This album kicks you in right in the heart. That is an odd sentence to describe an album…from a Black Metal band but this is without a doubt an emotional journey. Vocalist Zachary Kerr
, after the death of his father, found some old recordings of conversations between him and his dad when he was just a little kid. The recordings are woven into the depressive atmosphere of this Black Metal assault to create something that is honest, raw, and totally human. Whereas a lot of Black Metal focuses on Satan and demonic forces, here the focus is on the demons within us all. The recordings are cute and charming, innocent sounding conversations between a boy and his dad but the music and lyrics seem to depict a relationship that was as full of strain as it was of love.
The intro, the aptly titled “Transparent”
is a simple beginning but one full of hope, lost, melody, and a brave statement that you can wear your heart on your sleeve, confess your long buried emotions, and still package it in such an intense musical landscape. It flows right into the first proper track, “Disgust & Remorse, Pt. 1,”
that is a rolling landscape of intense drumming and thundering walls of sound from the guitars. It slows down a little after the two minute mark, with an ambient landscape supported by ethereal drumming while his father talks to him about what he will study in school at just age four. Afterwards, the keys blanket the landscape with ominous tones, courtesy of Zak Denham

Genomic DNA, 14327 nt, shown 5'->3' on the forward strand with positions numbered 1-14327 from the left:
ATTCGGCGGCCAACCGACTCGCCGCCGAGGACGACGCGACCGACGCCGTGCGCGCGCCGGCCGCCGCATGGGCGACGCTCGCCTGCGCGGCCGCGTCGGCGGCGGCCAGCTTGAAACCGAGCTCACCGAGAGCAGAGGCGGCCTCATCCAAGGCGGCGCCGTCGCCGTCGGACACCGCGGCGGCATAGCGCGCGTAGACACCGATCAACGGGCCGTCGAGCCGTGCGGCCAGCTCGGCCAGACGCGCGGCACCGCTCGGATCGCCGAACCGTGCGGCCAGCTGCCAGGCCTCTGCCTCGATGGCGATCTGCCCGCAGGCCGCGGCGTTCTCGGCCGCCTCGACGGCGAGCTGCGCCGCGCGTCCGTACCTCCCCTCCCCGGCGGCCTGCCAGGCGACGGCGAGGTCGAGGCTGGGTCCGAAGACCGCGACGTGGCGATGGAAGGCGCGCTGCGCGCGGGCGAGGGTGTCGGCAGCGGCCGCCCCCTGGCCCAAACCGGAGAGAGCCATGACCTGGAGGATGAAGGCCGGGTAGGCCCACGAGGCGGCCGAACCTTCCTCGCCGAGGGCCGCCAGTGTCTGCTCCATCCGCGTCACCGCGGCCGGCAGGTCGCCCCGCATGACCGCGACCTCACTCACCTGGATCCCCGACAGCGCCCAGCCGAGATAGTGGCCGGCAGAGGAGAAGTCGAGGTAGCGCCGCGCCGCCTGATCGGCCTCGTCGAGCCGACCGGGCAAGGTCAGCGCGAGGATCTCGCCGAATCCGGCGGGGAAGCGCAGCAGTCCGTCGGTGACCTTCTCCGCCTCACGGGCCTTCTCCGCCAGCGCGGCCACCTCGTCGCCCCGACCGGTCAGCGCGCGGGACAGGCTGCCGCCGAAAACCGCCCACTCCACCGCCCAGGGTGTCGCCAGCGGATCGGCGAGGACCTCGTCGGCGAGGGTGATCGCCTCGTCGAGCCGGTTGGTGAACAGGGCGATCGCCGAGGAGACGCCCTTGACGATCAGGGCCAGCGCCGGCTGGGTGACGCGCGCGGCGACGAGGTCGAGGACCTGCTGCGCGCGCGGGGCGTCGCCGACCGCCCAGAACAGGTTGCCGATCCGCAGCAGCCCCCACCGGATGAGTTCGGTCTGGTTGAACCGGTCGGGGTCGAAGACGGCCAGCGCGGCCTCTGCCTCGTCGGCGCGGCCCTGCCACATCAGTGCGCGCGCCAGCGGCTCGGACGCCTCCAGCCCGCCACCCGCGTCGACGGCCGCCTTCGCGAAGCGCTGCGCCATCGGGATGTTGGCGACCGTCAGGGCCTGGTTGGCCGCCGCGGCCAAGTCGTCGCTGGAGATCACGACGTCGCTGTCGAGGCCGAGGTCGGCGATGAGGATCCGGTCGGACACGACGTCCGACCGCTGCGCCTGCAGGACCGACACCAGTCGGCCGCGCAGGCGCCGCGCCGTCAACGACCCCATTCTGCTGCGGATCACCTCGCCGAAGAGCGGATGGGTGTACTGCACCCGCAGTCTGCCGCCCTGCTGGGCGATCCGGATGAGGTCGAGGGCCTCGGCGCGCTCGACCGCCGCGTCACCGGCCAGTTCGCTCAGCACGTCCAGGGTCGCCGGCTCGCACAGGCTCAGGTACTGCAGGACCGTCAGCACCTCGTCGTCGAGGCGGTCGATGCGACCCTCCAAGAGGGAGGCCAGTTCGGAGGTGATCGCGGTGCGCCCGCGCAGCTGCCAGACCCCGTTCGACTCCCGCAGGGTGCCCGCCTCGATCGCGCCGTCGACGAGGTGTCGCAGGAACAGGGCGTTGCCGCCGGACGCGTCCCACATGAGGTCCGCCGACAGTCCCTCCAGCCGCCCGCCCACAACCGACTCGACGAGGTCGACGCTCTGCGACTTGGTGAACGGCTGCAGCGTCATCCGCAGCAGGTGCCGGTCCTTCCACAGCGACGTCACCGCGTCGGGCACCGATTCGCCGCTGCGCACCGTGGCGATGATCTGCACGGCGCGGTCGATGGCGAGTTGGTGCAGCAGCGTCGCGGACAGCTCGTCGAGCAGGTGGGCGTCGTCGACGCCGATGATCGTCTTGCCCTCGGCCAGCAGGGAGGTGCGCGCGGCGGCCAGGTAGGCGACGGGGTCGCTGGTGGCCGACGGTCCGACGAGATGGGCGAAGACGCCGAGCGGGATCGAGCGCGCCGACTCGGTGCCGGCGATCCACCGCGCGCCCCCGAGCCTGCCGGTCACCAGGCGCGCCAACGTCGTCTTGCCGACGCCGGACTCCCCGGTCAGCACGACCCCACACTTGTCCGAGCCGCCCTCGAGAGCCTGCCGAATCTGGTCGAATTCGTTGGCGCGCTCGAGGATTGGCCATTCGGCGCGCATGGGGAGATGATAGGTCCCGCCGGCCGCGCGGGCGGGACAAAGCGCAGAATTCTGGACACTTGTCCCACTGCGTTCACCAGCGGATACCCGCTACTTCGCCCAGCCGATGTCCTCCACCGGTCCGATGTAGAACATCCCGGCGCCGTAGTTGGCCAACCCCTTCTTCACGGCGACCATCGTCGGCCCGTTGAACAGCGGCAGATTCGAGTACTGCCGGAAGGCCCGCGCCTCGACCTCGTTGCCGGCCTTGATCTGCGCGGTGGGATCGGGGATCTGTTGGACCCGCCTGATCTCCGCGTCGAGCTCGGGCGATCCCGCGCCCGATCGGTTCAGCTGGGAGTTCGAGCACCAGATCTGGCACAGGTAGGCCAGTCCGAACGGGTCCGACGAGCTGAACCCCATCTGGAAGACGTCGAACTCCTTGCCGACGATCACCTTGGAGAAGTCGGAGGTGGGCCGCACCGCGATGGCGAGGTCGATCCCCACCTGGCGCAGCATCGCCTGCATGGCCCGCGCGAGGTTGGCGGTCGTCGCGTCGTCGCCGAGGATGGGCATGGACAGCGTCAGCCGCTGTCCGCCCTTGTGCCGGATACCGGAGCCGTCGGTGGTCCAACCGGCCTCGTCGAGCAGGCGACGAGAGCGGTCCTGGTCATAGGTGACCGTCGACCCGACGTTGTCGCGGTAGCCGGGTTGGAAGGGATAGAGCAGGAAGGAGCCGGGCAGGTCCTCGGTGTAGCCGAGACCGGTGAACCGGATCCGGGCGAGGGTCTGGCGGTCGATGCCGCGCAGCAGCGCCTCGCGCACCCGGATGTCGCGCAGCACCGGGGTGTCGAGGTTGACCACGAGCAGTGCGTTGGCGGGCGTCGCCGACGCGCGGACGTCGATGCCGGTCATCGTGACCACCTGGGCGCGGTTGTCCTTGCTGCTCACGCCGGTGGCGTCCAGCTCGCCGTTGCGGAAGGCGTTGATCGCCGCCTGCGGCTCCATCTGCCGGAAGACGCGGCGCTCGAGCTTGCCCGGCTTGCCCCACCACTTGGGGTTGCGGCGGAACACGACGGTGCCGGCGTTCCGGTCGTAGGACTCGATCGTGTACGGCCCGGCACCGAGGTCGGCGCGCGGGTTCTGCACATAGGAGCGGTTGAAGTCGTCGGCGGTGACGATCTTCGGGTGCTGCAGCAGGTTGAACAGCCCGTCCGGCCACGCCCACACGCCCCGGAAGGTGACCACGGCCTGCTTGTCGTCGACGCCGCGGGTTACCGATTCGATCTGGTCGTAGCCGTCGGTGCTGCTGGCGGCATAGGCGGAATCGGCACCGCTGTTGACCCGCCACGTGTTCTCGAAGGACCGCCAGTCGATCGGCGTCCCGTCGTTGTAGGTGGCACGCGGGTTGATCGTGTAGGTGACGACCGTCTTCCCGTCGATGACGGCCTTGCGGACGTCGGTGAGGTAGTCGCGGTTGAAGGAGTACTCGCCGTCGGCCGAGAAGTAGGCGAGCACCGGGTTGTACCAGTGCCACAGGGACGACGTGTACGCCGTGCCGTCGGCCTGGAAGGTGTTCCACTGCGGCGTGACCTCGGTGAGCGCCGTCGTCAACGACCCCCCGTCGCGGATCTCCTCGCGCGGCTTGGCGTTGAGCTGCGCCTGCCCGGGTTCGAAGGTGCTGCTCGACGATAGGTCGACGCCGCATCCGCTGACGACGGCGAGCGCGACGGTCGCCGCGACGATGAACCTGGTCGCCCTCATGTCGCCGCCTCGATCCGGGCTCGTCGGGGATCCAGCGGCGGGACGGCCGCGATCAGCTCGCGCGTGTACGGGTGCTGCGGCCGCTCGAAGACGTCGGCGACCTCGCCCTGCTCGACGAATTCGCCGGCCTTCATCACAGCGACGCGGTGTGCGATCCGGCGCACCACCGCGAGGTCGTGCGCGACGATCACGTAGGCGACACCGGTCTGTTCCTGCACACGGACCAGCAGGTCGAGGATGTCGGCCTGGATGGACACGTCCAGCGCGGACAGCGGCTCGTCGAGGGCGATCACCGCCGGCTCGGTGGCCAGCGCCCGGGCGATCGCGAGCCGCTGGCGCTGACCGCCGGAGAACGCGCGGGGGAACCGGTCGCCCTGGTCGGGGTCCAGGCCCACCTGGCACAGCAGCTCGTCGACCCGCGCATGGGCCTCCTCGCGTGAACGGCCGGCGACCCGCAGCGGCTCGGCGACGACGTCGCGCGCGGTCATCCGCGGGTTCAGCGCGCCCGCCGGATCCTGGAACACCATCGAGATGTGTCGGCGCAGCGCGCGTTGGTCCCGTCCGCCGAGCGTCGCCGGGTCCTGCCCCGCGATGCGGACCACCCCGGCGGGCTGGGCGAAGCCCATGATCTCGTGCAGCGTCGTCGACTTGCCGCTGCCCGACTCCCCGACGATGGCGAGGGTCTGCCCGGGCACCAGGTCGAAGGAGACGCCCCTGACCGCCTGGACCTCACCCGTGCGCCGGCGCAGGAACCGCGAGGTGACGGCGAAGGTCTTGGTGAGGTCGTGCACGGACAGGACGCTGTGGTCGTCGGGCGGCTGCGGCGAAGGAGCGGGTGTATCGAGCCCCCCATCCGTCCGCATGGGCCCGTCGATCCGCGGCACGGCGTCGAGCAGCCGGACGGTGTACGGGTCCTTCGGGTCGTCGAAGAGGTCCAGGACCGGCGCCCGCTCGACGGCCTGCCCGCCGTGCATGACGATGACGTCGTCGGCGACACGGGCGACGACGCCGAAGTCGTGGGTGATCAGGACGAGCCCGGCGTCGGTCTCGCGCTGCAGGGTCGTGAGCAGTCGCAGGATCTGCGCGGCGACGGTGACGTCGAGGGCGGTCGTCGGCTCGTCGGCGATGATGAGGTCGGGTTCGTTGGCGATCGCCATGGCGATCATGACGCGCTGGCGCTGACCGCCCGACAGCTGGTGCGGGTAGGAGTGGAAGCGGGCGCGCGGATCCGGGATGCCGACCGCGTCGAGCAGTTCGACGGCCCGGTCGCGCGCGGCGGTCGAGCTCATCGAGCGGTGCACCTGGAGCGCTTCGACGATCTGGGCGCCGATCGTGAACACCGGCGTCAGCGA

and Samuel Hartman
. Guest musician, Cody McCoy
, provides some oppressive drumming, the double bass hammering in the emotional frustration presented in the song. “5306 Morningside,”
begins with clean guitar mixed with more recordings of his father that quickly launches into another black metal assault. The guitars are a little more riff based here, creating a dense sound of metal rather than a sonic hum. The song goes clean again with more recordings of Zachary
laughing. A child’s laugh is always a good thing but mixed in with the music, it sounds a bit unnerving, giving me the thought that not everything was perfect here. But what is perfect? None of us or our lives are. We take the many emotional burdens we endure and use that to create something raw, or at least that is the hope. The fact that a black metal band can make me write a sentence like that in an album review is a testament to this band. “Night Skies Over Nothingness,”
is a track that builds up with great tension and then explodes into a climax of groove and grief about halfway through the song. Once again the keys keep things emotional. The band never has to sacrifice metal for atmosphere, there is a constant balance to the band’s sound.“Metamorphosis,”
much like the track would suggest, is a sudden change with its melodic, almost bouncy beginning. It changes again into a more traditional black metal sound but manages to keep a slight hint of melody throughout. At 3:15 mark, thick riffs keep your head banging through the melancholy. At four and a half minutes, the song changes yet again, with a nice catchy riff and a really cool, emotional guitar solo. Chalk up another win for American Black Metal, as this a near perfect representation of how well you can do a genre that is often times trapped in its own box.